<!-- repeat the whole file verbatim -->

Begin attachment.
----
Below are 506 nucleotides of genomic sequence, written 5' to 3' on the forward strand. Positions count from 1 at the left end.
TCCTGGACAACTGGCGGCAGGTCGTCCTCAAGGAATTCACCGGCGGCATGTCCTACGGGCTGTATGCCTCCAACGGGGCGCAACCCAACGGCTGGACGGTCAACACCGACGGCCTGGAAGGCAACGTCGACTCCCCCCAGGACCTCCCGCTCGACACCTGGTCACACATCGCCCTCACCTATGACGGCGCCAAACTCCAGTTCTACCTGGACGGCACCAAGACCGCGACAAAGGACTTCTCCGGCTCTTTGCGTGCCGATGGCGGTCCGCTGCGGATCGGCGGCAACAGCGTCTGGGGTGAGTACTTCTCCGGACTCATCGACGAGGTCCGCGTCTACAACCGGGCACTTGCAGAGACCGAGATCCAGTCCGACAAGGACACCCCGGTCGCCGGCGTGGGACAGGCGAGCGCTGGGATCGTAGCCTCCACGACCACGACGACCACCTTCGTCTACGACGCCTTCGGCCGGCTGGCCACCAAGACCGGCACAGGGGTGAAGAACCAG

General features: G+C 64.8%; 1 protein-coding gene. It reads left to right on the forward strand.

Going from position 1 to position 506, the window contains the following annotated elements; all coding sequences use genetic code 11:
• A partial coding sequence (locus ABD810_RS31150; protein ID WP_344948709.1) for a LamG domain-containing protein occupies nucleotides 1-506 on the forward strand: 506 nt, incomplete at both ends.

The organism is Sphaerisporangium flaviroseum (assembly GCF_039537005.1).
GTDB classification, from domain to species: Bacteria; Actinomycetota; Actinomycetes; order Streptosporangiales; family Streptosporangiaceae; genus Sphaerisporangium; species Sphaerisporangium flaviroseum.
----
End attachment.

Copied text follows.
Below are 506 nucleotides of genomic sequence, written 5' to 3' on the forward strand. Positions count from 1 at the left end.
TCCTGGACAACTGGCGGCAGGTCGTCCTCAAGGAATTCACCGGCGGCATGTCCTACGGGCTGTATGCCTCCAACGGGGCGCAACCCAACGGCTGGACGGTCAACACCGACGGCCTGGAAGGCAACGTCGACTCCCCCCAGGACCTCCCGCTCGACACCTGGTCACACATCGCCCTCACCTATGACGGCGCCAAACTCCAGTTCTACCTGGACGGCACCAAGACCGCGACAAAGGACTTCTCCGGCTCTTTGCGTGCCGATGGCGGTCCGCTGCGGATCGGCGGCAACAGCGTCTGGGGTGAGTACTTCTCCGGACTCATCGACGAGGTCCGCGTCTACAACCGGGCACTTGCAGAGACCGAGATCCAGTCCGACAAGGACACCCCGGTCGCCGGCGTGGGACAGGCGAGCGCTGGGATCGTAGCCTCCACGACCACGACGACCACCTTCGTCTACGACGCCTTCGGCCGGCTGGCCACCAAGACCGGCACAGGGGTGAAGAACCAG

General features: G+C 64.8%; 1 protein-coding gene. It reads left to right on the forward strand.

Going from position 1 to position 506, the window contains the following annotated elements; all coding sequences use genetic code 11:
• A partial coding sequence (locus ABD810_RS31150; protein ID WP_344948709.1) for a LamG domain-containing protein occupies nucleotides 1-506 on the forward strand: 506 nt, incomplete at both ends.

The organism is Sphaerisporangium flaviroseum (assembly GCF_039537005.1).
GTDB classification, from domain to species: Bacteria; Actinomycetota; Actinomycetes; order Streptosporangiales; family Streptosporangiaceae; genus Sphaerisporangium; species Sphaerisporangium flaviroseum.